Researchers polled individuals currently involved in romantic relationships, 2,643 of whom met offline and 280 of whom met online.
How can we reconcile these seemingly conflicting results?
Let’s examine four common myths, and why they're wrong:1. There is a widespread belief that dating sites are filled with dishonest people trying to take advantage of earnest, unsuspecting singles.
Research does show that a little exaggeration in online dating profiles is common.
The homosexual couples in the survey were more likely to have met online, and naturally, less likely to have gotten married, given that, at least at the time that data were collected, they could not legally do so in most states.
However, results of another highly publicized survey suggested that online relationships were This survey also used a nationally representative sample of American adults.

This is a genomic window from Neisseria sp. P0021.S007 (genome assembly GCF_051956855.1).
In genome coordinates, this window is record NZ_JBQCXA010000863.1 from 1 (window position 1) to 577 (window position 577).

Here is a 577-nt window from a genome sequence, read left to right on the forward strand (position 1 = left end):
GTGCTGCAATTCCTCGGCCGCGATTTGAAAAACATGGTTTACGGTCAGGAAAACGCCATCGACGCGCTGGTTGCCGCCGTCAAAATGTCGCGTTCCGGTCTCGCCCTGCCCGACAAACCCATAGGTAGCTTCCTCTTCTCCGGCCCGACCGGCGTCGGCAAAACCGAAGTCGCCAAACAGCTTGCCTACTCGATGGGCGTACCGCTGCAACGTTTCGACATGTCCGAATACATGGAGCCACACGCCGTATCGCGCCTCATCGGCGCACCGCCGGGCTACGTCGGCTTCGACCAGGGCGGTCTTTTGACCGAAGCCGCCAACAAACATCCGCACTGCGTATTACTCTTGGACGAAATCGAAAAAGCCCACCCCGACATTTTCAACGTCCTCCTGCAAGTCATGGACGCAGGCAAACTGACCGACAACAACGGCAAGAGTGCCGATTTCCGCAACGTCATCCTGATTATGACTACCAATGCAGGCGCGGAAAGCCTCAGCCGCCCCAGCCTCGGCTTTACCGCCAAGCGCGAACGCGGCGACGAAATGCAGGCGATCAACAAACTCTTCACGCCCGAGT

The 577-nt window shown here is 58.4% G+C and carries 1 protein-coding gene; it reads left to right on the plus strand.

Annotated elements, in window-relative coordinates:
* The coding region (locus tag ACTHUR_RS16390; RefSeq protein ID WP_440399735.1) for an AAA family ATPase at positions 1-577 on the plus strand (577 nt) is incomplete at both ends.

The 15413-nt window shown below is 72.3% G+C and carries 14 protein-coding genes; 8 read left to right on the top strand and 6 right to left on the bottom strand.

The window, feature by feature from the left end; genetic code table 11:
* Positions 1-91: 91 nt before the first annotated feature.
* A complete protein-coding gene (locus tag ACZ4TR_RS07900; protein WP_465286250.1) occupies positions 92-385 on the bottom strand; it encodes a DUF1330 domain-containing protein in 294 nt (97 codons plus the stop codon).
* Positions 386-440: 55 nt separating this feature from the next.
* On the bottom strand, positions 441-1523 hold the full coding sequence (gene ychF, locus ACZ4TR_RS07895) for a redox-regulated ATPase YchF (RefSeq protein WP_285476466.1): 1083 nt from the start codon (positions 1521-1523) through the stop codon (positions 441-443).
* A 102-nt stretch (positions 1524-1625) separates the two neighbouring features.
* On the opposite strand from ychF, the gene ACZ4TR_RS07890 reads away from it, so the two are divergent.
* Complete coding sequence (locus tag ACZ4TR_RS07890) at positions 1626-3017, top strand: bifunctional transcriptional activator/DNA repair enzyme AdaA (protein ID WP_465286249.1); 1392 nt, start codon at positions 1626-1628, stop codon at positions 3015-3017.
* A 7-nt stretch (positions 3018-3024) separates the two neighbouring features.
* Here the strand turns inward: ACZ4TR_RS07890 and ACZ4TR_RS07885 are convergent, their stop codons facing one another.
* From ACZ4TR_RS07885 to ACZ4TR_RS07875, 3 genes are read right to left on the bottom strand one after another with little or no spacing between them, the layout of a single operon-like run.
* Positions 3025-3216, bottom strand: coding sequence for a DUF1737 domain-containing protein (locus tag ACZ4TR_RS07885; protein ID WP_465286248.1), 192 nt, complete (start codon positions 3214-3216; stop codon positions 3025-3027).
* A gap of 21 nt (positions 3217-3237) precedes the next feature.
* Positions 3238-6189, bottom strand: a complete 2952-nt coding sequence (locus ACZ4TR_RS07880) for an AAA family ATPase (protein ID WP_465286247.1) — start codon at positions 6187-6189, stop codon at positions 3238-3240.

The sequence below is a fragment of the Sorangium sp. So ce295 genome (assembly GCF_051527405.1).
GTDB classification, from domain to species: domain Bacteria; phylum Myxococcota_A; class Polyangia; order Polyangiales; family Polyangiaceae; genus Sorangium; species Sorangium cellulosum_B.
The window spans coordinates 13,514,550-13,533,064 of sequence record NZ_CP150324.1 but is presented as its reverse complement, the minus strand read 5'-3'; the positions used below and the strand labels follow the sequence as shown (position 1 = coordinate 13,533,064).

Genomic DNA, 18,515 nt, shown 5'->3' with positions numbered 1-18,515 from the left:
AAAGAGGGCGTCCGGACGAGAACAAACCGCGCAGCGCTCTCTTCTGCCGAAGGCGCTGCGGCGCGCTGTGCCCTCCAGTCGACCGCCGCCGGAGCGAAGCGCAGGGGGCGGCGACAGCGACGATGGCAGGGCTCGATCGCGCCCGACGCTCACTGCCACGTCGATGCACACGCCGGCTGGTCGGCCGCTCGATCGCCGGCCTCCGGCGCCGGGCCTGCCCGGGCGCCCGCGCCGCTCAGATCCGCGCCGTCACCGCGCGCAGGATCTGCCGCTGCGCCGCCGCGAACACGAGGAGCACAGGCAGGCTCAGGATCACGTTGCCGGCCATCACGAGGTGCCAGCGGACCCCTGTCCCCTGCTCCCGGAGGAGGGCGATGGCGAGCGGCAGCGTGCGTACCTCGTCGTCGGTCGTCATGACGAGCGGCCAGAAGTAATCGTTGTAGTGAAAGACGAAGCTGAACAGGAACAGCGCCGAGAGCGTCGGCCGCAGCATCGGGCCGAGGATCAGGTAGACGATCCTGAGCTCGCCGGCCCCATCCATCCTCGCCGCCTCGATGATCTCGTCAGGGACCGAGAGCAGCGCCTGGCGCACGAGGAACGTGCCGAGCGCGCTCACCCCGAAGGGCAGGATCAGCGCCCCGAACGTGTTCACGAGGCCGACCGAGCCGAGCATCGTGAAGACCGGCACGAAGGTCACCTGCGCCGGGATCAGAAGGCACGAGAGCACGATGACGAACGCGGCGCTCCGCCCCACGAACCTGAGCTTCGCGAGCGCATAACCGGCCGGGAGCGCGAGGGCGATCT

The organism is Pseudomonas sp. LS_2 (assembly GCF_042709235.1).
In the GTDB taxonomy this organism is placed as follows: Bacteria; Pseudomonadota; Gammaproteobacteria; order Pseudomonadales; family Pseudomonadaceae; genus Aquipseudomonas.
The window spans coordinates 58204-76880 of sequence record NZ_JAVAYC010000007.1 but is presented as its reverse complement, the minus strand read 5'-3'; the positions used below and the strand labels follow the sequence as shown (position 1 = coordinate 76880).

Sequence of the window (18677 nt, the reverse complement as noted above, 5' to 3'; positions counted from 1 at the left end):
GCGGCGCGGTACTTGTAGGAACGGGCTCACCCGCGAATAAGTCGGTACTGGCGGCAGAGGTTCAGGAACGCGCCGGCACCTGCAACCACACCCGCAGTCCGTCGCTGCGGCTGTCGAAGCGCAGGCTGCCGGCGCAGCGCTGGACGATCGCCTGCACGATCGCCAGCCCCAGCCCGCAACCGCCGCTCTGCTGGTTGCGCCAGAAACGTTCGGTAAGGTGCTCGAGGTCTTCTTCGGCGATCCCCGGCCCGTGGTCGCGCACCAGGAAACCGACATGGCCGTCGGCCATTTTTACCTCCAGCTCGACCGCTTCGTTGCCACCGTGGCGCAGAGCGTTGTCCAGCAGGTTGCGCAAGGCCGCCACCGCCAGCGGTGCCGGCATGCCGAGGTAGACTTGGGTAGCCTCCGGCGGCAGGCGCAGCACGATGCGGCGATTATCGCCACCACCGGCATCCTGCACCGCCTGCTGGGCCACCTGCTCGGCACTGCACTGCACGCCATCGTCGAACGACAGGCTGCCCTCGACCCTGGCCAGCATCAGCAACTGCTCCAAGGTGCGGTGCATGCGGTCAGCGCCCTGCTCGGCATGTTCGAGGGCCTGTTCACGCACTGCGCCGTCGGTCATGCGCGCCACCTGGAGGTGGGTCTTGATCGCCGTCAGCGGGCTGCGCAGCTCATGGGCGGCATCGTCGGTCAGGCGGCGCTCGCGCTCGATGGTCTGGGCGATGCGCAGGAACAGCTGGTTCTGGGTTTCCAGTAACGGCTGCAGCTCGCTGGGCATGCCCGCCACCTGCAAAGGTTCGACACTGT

What really matters are how the couple will grow and change over time; how they will deal with adversity and relationship conflicts; and the specific dynamics of their interactions with one another—none of which can be measured via personality tests.
The popular dating site Ok Cupid matches daters based on similarity in their answers to various personality and lifestyle questions.
We also recognize that what people want in their 50s, 60s and beyond is often very different from what they wanted in their 30s and 40s, let alone their 20s.
This online dating community focuses on the specific interests and desires of people like you.
Either way, hardly evidence that online relationships are doomed to failure.